IDEAS home Printed from
MyIDEAS: Login to save this article or follow this journal

Keynes, Globalisation and the Bretton Woods Institutions in the Light of Changing Ideas about Markets

  • Robert Skidelsky

For most of the twentieth century, pessimism about, and hostility to, markets was prevalent and this pulled in an anti-globalist direction. Indeed, the global institutions set up in 1944 were constructed by two market pessimists, John Maynard Keynes, on whom this article concentrates, and Harry Dexter White. The main shift in thinking in our own day has been towards a renewal of the market optimism of the nineteenth century, providing the necessary intellectual condition for the emergence of globalisation as a policy project. Anti-globalism has switched from poor to rich countries. Globalisation offers the best hope for poor countries to catch up with the rich. But growth has become less important for rich countries which could probably abandon the globalist project without much damage to their material standards, and with possible gain to their quality of life. And they may be tempted to do so if the political costs of maintaining a global economy become too high. The implications of such a shift are profound. But Keynes would at least demand that we start thinking about them.

If you experience problems downloading a file, check if you have the proper application to view it first. In case of further problems read the IDEAS help page. Note that these files are not on the IDEAS site. Please be patient as the files may be large.

File URL:
Download Restriction: no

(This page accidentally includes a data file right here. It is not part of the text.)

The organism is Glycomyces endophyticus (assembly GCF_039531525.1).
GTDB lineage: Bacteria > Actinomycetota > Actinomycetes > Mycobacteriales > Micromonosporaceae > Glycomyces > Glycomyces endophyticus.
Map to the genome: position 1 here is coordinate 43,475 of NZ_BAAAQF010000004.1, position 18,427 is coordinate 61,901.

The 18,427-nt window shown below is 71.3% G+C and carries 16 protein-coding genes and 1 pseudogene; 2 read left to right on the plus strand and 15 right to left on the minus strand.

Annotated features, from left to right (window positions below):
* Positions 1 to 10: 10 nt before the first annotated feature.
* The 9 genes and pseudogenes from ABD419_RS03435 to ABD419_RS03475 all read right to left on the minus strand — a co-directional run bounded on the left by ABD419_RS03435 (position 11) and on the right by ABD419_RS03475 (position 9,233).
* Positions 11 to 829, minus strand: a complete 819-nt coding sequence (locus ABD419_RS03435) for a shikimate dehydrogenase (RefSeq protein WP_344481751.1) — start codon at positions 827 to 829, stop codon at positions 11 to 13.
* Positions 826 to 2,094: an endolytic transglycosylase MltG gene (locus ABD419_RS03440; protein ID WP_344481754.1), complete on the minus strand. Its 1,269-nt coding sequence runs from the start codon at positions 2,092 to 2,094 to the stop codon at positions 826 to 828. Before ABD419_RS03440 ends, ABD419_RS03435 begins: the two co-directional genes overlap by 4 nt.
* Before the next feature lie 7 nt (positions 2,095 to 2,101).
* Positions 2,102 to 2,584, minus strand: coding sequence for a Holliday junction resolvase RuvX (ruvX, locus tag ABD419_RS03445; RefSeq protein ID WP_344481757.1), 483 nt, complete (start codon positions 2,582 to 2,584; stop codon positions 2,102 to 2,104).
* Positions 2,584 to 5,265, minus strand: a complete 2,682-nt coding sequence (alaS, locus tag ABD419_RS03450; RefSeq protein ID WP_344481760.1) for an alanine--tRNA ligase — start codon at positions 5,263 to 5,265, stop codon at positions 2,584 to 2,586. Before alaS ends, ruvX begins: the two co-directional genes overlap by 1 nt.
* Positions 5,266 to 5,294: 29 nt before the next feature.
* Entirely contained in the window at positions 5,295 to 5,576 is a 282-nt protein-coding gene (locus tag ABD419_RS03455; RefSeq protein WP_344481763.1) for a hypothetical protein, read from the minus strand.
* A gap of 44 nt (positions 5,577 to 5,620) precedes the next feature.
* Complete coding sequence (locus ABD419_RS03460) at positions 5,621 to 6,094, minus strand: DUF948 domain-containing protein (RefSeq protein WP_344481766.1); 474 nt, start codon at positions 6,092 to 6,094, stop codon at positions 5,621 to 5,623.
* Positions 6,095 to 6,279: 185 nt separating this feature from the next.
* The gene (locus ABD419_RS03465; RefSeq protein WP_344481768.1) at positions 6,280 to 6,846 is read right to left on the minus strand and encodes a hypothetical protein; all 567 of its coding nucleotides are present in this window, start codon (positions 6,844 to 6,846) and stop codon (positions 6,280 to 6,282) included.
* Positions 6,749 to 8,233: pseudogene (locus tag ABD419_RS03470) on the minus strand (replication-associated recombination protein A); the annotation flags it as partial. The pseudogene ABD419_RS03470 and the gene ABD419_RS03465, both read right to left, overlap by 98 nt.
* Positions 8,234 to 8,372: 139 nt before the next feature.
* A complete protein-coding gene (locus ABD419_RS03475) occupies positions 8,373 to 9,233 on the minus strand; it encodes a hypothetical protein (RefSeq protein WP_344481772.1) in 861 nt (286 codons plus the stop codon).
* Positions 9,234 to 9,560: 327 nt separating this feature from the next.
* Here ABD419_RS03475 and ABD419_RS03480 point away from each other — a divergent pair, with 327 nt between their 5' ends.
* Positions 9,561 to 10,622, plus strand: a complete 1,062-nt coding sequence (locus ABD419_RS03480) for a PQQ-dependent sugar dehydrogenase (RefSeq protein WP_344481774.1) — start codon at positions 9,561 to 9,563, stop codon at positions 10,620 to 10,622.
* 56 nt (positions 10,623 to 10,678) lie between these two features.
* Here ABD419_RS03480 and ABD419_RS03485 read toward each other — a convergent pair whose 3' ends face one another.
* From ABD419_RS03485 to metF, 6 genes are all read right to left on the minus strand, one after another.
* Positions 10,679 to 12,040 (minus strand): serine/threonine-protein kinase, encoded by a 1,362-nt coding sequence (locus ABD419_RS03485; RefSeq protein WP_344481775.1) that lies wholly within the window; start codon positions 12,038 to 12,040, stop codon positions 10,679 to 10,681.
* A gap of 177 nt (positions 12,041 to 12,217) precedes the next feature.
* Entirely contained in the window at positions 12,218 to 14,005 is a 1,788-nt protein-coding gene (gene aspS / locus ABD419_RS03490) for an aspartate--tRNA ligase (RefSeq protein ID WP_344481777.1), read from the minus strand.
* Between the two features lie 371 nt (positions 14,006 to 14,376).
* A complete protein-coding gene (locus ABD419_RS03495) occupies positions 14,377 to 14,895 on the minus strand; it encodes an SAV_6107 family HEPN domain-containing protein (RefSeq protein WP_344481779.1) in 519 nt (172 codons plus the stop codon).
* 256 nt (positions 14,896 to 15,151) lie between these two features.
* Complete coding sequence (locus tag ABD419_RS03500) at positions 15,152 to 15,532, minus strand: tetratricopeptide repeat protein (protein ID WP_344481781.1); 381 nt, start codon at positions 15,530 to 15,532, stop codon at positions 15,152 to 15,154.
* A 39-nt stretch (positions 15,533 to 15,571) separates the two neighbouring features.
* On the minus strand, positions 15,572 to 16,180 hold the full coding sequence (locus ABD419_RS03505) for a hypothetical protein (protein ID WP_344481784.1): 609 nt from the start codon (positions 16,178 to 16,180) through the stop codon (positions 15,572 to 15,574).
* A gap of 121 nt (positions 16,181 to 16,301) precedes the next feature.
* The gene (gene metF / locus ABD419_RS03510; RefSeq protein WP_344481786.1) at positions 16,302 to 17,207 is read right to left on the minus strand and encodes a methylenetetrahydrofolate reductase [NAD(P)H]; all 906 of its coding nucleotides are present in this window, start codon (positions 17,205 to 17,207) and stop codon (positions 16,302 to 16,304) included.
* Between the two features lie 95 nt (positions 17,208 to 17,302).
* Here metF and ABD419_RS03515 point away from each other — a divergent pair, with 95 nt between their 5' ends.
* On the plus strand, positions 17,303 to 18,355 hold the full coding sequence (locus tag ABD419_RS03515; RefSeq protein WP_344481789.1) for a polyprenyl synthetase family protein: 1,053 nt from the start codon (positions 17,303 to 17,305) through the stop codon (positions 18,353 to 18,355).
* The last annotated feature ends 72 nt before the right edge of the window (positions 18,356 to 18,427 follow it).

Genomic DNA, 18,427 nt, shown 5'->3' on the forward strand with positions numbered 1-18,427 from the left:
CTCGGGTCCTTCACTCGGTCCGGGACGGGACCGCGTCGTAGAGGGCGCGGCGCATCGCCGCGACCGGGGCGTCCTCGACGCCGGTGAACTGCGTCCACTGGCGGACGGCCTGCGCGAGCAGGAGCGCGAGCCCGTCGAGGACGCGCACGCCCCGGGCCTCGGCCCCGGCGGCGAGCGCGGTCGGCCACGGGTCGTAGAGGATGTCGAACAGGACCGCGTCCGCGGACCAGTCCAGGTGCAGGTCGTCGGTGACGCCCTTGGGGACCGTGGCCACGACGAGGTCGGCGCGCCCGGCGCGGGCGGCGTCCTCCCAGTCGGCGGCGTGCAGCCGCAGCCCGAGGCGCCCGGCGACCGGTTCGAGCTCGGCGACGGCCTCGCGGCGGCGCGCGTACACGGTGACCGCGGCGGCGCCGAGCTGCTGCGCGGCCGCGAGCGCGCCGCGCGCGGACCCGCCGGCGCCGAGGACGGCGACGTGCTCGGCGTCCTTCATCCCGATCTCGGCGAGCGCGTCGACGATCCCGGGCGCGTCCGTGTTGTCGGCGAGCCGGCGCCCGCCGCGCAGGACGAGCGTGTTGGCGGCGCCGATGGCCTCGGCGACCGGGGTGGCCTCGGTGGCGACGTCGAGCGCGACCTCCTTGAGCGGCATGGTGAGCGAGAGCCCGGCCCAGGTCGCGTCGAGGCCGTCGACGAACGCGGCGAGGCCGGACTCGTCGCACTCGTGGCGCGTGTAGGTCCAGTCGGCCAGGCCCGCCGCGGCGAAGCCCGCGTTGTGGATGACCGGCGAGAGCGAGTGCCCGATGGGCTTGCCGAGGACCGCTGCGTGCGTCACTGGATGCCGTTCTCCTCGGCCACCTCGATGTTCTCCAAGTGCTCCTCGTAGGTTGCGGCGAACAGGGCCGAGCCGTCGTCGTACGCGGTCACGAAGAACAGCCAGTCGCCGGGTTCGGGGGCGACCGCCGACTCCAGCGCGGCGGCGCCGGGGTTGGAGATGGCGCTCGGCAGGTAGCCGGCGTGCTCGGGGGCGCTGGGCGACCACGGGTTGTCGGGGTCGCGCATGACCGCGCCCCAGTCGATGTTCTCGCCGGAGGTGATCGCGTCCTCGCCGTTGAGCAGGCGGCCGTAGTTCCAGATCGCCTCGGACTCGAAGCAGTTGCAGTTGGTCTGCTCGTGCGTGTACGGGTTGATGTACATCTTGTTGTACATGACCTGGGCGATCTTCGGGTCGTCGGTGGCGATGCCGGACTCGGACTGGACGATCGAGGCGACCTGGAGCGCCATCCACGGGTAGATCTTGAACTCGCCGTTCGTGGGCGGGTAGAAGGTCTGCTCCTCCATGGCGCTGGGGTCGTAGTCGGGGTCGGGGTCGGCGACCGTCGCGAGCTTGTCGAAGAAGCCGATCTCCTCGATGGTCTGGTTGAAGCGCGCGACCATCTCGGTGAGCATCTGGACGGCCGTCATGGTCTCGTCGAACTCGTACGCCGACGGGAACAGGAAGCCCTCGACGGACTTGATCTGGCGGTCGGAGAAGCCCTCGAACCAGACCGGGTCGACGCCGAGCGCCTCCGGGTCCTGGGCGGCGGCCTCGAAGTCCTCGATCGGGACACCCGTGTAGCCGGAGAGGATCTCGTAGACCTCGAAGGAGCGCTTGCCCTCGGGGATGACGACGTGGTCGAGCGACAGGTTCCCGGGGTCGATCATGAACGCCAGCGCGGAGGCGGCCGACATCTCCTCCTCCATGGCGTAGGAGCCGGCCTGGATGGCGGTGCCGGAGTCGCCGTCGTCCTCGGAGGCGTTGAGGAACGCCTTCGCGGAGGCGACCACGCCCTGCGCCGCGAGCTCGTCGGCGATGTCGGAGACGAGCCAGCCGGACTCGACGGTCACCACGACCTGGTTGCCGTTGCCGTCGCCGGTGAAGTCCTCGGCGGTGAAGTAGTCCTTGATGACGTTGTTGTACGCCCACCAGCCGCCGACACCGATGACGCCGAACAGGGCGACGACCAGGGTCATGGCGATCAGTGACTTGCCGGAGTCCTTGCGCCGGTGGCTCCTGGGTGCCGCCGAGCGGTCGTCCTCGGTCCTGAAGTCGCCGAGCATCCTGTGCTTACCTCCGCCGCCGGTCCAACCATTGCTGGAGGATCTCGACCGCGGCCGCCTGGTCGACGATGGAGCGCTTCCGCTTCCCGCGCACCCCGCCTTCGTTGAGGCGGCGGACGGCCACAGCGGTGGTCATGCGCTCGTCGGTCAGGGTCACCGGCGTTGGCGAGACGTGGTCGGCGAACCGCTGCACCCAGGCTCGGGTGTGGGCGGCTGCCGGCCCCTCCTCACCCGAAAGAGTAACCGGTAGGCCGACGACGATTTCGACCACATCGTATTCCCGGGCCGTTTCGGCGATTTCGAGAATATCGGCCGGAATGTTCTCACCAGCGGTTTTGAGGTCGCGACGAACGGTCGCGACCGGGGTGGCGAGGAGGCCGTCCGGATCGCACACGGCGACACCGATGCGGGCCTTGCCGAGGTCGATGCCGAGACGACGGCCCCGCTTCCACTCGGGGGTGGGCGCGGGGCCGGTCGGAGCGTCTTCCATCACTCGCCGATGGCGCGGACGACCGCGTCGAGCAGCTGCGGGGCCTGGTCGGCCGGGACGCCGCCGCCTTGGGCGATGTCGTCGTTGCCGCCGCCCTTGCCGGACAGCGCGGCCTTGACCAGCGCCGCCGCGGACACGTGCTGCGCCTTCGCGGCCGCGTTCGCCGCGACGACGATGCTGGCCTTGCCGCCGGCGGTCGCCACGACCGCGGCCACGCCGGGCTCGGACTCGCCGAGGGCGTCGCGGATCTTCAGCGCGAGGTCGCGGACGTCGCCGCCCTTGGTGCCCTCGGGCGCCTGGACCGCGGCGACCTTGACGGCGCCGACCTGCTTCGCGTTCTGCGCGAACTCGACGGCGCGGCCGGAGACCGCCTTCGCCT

Article provided by World Economics, Economic & Financial Publishing, 1 Ivory Square, Plantation Wharf, London, United Kingdom, SW11 3UE in its journal World Economics Journal.

Volume (Year): 6 (2005)
Issue (Month): 1 (January)
Pages: 15-30

in new window

Handle: RePEc:wej:wldecn:198
Contact details of provider:

No references listed on IDEAS
You can help add them by filling out this form.

This item is not listed on Wikipedia, on a reading list or among the top items on IDEAS.

When requesting a correction, please mention this item's handle: RePEc:wej:wldecn:198. See general information about how to correct material in RePEc.

For technical questions regarding this item, or to correct its authors, title, abstract, bibliographic or download information, contact: (Ed Jones)

If you have authored this item and are not yet registered with RePEc, we encourage you to do it here. This allows to link your profile to this item. It also allows you to accept potential citations to this item that we are uncertain about.

If references are entirely missing, you can add them using this form.

If the full references list an item that is present in RePEc, but the system did not link to it, you can help with this form.

If you know of missing items citing this one, you can help us creating those links by adding the relevant references in the same way as above, for each refering item. If you are a registered author of this item, you may also want to check the "citations" tab in your profile, as there may be some citations waiting for confirmation.

Please note that corrections may take a couple of weeks to filter through the various RePEc services.

This information is provided to you by IDEAS at the Research Division of the Federal Reserve Bank of St. Louis using RePEc data.